‘Equality Act’ Assists Anti-White Discrimination

The schools’ spokesmen also referred to the Equality Act of 2010, a law to “legally protect people from discrimination in the workplace and in wider society,” as the legal basis for their rejection of Thwaites’s donation. However, one of the original authors of the act who is also the former chairman of the Equality and Human Rights Commission, Trevor Phillips, heavily criticized both Dulwich College and Winchester College for their interpretation of the law.

He points out that both schools’ lawyers interpreted the law “as though it were constructed purely to favour people of colour. It is not; it is designed to ensure equality.” He continued that, “in circumstances where the racial group that is disadvantaged is white, there should be no bar to doing for them exactly what we would do for so-called black and minority ethnic groups.” However, in today’s increasingly politically correct society, that is not how most liberal elites operate.

Liberals elites have long insisted that they value diversity and equality more than anything else. In reality, however, they view minorities as people who are perpetually oppressed and require top-down assistance to achieve “perceived equality.” “Diversity” and “equality” have become liberal code words for minorities’ assistance, because minority groups have been previously victimized.

The irony, however, is that while advocating for “equality” on the one hand, liberal elites who are comfortable and well-off are reluctant to lend a helping hand, or even to allow others to lend a helping hand, to the poor white boys suffering due to Britain’s educational gap. In their mind, being white means one thing and one thing only: privilege.

This type of narrow-minded thinking fuels ignorance and contempt. These poor boys’ whiteness somehow automatically disqualifies them from any assistance, even if there are proven to be in dire need. Education policies based on a lopsided understanding of diversity and equality are partially responsible for poor white boys’ persistent meager education outcomes.

How ‘Diversity’ Leads to Inequality

Britain’s shadow education secretary, Angela Rayner, said in an interview that “a focus in the educational system on women and minority ethnic groups had perhaps inadvertently had a negative impact on the attention paid to white working-class boys.” Rayner understands the white working class better than most of her liberal colleagues, because she came from a working-class background.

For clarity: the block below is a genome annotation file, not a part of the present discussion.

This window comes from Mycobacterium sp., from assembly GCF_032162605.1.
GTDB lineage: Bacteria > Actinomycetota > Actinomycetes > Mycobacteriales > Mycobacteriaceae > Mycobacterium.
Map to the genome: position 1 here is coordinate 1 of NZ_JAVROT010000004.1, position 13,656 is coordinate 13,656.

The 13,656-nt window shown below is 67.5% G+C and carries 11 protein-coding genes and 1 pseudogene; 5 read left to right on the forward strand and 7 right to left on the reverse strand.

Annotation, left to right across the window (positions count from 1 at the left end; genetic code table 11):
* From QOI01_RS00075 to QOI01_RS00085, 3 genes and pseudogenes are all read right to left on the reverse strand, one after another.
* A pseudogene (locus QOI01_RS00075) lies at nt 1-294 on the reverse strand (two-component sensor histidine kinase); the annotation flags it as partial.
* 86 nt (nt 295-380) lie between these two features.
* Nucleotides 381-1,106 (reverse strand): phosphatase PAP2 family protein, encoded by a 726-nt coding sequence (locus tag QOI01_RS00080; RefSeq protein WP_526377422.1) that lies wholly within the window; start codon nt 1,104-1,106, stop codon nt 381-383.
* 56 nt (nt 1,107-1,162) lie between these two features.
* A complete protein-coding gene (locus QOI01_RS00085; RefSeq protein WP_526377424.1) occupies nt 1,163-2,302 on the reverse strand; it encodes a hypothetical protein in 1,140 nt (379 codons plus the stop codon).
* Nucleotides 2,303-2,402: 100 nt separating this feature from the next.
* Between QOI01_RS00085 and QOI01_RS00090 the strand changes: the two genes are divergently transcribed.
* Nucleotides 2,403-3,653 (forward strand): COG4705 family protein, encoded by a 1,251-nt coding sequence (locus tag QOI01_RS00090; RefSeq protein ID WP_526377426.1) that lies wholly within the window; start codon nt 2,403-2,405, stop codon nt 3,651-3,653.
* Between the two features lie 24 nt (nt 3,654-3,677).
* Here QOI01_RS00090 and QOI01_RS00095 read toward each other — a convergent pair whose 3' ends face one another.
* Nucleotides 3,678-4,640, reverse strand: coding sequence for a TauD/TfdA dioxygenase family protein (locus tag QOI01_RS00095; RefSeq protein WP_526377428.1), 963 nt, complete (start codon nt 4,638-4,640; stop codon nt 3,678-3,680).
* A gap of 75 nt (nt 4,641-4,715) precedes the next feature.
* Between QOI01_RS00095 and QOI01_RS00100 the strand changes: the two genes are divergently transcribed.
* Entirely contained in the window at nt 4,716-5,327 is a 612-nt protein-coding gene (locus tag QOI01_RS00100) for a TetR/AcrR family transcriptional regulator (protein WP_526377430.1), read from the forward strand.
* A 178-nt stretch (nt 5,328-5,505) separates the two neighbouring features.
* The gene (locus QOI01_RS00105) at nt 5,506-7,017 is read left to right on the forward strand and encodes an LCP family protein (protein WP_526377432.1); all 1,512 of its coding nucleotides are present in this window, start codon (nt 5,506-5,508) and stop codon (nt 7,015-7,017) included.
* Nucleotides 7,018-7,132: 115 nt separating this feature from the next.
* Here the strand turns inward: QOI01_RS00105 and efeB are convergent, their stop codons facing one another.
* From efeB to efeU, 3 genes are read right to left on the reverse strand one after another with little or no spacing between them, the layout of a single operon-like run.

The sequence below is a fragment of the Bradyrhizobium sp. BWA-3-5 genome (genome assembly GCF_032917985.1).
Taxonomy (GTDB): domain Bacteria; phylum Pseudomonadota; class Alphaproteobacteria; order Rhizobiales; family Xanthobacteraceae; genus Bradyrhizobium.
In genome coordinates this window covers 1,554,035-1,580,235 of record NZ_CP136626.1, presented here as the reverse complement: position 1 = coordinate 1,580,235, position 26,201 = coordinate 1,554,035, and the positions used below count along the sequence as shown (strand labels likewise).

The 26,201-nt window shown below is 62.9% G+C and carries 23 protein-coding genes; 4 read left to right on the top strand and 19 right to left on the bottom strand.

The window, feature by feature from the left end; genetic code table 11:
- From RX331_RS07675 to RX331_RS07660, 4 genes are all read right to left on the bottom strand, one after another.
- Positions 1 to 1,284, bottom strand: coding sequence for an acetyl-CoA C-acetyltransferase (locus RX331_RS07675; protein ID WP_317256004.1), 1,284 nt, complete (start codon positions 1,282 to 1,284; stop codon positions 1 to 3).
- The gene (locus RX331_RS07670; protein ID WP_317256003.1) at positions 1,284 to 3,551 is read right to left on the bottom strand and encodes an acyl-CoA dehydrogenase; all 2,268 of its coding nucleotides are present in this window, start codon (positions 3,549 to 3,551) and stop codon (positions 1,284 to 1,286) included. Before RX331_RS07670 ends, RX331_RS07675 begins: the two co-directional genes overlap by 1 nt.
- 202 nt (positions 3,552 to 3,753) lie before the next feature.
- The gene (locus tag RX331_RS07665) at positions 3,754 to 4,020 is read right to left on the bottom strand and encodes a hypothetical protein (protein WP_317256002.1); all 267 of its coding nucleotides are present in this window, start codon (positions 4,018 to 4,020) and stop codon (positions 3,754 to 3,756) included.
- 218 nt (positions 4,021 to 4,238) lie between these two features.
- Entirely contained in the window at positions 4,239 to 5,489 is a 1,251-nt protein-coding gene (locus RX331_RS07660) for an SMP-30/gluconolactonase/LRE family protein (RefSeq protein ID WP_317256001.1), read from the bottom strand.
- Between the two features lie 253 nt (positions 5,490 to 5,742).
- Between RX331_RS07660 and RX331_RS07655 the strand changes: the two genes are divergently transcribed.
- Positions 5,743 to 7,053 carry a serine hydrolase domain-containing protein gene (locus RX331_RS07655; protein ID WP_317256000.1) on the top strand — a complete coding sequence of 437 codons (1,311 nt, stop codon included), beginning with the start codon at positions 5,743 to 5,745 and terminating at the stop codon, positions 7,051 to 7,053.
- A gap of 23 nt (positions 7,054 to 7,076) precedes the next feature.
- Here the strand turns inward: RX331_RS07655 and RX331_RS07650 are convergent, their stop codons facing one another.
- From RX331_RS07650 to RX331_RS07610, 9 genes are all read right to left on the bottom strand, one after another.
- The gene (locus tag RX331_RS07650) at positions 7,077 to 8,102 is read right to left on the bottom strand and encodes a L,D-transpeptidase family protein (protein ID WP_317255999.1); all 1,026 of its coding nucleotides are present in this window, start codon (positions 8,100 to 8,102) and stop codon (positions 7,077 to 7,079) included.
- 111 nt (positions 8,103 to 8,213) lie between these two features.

Thwaites is now looking for a first-class school that would be ‘only too glad to accept’ his donation to help poor white children.

She had to quit high school at age 16 when she was pregnant. She went back to school later, finished college, found a job, and was elected to Parliament in 2015. Although she was able to pull her life back together, she witnessed firsthand that many boys from white working-class families feel lost and have a difficult time to adapt. She admits that Britain needs to do more for these boys.

If anything, this recent donation controversy has allowed the public to know that Britain can’t count on Dulwich College and Winchester College to embrace poor white boys for a shot at a much more opportunistic future. Both are among some of the most expensive private schools in England, charging around £40,000 a year.

Ironically, both were founded several hundred years ago with the distinct goal to educate the “poor and the needy,” the kind of students Thwaites wanted to help. By rejecting his generous offer, both schools accomplished exactly what they said they wanted to avoid: discriminating against students based on race and perpetuating a racial divide.

Thwaites is still in good spirits. He is now looking for a first-class school that would be “only too glad to accept” his donation to help poor white children. I hope some wise headmaster will take up on his offer soon. Britain will have a better future when its education system leaves behind its “fake woke” ideals to help minority students even if they are well-off, and starts to recognize the actual needs of students who will live in a systematic cycle of poverty if this issue continues to be unresolved.

This article has been corrected since publication.

Helen Raleigh is a senior contributor to The Federalist. An immigrant from China, she is the owner of Red Meadow Advisors, LLC, and an immigration policy fellow at the Centennial Institute in Colorado. She is the author of several books, including "Confucius Never Said" and "The Broken Welcome Mat." Follow Helen on Twitter @HRaleighspeaks, or check out her website: helenraleighspeaks.com.